So Now What? Exploring the Post-Diagnosis Experiences of Autistic Women
Supervised by Professor Michael Shevlin, Department of Education at Trinity College Dublin
I. Project Background and Research Question
As awareness of neurodiversity increases, prompting more inclusive research, academics have steadily begun to note the disparate diagnosis rates of autism in men and women. It appears this diagnosis gap is due to a lack of knowledge about how autism presents in women, rather than a true distinction in the number of cases distributed between the sexes (Barry Carpenter et. al, 2019). I want to be a part of this shift towards more equitable and representative research. I am interested in exploring the post-diagnostic period experiences of women with late, or adolescent, autism diagnoses. My goal is to gain insight into what support services are beneficial during this period and what can be improved.
I am drawing on inspiration from the book Girls and Autism: Educational, Family, and Personal Perspectives, edited by Barry Carpenter, Francesca Happe, and Jo Egerton (2019) as well as Eleanor Bushe’s (a Trinity College Dublin Student) 2018 Master’s in Education Thesis. My research question will address a perceived gap in the literature:
How do late diagnosed autistic women recount their experiences of the period immediately following their diagnosis?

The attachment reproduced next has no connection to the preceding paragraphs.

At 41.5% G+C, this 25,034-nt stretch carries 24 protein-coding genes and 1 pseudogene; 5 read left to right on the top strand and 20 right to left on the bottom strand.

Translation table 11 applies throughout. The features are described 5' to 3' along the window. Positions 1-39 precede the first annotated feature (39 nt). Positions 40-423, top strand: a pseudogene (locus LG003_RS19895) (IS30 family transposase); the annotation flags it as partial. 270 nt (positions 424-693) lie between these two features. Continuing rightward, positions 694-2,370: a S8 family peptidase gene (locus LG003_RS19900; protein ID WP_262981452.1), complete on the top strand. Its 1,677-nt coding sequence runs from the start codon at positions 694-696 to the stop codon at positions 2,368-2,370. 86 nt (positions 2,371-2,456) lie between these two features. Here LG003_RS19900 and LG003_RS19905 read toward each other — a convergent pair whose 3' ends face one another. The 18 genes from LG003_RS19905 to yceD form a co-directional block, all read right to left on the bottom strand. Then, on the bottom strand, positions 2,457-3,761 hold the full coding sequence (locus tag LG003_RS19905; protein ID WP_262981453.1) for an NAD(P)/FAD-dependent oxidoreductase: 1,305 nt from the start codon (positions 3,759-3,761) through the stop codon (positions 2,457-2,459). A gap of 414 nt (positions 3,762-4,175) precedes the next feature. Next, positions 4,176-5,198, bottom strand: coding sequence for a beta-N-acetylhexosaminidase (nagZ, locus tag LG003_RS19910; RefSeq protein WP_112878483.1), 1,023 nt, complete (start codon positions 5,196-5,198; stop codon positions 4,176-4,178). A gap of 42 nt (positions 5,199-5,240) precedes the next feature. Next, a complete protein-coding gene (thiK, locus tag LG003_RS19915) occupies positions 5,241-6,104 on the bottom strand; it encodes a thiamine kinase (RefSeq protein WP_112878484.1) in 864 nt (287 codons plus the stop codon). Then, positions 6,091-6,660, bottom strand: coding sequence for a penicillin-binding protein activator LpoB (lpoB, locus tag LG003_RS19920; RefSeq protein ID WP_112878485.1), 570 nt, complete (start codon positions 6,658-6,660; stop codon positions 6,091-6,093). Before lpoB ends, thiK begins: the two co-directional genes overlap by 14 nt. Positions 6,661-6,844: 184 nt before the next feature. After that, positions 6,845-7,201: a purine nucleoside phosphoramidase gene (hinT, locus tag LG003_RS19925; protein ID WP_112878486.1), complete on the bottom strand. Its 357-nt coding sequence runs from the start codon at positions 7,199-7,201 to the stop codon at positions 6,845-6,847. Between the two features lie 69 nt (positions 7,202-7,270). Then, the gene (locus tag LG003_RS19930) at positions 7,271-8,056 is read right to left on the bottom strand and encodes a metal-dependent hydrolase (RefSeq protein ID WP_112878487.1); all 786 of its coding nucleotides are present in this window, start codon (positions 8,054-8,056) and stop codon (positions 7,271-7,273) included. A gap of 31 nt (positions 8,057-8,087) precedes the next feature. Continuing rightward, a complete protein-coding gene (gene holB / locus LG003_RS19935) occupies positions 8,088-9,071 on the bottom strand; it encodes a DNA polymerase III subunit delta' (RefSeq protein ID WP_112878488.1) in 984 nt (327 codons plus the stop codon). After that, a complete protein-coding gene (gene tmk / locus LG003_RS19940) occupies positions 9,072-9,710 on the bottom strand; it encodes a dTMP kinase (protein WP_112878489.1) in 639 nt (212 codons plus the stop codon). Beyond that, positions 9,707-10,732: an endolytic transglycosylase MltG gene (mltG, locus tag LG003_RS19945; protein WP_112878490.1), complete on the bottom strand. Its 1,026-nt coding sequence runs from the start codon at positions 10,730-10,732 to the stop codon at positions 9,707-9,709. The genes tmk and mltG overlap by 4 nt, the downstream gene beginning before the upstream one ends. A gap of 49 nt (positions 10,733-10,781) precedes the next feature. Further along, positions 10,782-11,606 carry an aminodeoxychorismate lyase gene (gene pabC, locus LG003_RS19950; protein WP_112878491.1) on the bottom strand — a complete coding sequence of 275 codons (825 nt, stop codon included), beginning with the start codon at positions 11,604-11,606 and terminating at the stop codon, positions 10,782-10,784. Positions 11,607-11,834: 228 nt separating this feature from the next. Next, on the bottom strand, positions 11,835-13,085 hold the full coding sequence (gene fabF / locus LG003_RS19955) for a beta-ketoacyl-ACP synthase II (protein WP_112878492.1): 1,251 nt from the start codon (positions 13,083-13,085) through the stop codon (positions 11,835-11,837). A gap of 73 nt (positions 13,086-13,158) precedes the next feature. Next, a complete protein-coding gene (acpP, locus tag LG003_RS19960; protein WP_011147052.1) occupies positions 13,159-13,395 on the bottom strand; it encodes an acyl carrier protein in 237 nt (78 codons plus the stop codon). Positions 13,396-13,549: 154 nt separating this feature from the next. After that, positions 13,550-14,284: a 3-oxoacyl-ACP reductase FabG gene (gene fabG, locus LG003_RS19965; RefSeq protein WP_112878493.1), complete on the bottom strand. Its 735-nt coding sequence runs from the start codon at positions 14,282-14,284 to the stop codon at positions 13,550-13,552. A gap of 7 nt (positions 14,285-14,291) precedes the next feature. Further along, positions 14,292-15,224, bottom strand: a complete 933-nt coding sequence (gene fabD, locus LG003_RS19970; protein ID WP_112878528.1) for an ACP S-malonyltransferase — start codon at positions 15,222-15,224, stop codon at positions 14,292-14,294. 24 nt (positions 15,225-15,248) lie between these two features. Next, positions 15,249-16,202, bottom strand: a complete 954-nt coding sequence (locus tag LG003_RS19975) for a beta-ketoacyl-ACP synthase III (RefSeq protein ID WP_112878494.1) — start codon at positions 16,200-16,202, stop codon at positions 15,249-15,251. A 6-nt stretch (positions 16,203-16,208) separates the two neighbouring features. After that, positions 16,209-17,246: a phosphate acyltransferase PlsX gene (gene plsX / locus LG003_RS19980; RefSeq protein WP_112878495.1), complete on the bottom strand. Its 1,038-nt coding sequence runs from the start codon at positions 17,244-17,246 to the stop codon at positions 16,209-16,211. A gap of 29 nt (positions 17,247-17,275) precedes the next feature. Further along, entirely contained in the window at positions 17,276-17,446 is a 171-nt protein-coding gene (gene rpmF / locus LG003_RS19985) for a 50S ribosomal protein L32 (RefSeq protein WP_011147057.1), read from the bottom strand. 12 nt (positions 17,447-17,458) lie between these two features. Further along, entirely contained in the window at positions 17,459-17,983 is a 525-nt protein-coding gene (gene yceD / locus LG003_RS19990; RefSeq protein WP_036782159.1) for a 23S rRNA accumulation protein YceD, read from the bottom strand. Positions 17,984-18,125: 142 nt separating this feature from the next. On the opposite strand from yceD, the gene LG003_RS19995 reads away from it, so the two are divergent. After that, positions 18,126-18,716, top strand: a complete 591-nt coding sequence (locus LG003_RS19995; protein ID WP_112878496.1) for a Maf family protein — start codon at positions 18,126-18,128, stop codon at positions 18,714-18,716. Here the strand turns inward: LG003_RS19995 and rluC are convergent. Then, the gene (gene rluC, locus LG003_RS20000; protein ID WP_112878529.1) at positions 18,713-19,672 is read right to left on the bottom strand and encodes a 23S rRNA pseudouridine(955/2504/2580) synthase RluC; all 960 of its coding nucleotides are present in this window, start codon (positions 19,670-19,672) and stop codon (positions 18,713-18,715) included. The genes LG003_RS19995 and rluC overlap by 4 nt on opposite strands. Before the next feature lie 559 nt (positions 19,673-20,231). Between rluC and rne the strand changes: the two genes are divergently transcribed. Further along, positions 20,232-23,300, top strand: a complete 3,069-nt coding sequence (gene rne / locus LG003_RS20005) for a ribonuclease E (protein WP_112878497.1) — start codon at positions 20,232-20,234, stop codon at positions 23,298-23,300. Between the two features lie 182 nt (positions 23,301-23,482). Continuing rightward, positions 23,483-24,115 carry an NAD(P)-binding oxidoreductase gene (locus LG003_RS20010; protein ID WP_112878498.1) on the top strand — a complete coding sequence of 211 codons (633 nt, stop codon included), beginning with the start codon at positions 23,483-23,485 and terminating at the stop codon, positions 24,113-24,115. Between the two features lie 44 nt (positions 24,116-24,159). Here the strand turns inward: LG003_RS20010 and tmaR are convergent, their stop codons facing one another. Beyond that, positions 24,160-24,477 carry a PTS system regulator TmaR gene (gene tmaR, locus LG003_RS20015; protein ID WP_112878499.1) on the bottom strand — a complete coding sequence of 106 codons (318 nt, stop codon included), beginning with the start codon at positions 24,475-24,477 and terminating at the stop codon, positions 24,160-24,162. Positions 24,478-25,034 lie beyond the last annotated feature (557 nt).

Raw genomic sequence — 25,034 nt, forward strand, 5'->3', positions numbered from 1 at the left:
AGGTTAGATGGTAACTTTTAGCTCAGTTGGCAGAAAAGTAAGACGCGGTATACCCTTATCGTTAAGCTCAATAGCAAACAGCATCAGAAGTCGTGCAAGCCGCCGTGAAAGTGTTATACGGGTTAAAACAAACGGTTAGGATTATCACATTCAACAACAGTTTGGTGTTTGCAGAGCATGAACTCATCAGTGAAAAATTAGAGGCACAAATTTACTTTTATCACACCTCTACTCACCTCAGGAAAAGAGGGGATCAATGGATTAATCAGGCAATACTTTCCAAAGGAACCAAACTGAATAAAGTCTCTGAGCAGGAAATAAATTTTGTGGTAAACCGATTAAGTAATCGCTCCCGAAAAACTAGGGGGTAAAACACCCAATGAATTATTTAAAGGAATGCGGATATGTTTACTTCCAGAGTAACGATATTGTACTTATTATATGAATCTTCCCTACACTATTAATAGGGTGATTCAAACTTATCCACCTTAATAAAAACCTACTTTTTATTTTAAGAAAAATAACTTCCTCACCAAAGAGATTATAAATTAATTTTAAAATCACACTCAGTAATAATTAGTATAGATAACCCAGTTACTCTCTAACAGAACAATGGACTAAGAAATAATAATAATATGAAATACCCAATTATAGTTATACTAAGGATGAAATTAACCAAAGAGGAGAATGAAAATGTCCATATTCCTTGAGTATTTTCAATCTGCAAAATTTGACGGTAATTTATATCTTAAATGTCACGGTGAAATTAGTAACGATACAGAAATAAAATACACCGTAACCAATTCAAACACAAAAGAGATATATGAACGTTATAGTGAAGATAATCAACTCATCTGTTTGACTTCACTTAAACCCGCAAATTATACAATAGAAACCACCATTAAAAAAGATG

My key goal throughout my research project is to personalize findings to decrease stigma and expand appreciation for the multiplicity of experiences among autistic women. To achieve this goal, I will conduct semi-structured interviews with four late diagnosed (adolescent period onwards) autistic women, and one professional with experience in the fields of autism diagnosis or support. The focus of these interviews will be on the period immediately following diagnosis, in an effort to understand how the women recount their experiences as well as what supports they deemed most useful. As semi-structured interviews, these will allow participants to share their perspectives in an open-ended, conversational manner, with a goal of increasing the proportion of personal experience centred research in this subject area. My research project will culminate in an informative, accessible writing piece that affords the community the opportunity to engage with and learn about the post-diagnosis autistic experience in an equitable way, given that my research highlights the voices of autistic individuals. All participants will be anonymised.
By increasingly listening to their stories, I believe academics will begin to propagate research that highlights autistic women with different experiences, needs, and skills, ultimately shifting the approach from pathological to humanistic. I will centre the unique perspectives of these experts by experience and challenge the “one size fits all” approach to supporting neurodiverse people. My objective is to add research to this topic that’s based on personal narratives in order to humanize and destigmatize autistic people and their perspectives and encourage other researchers to do the same.
IV. Further Resources
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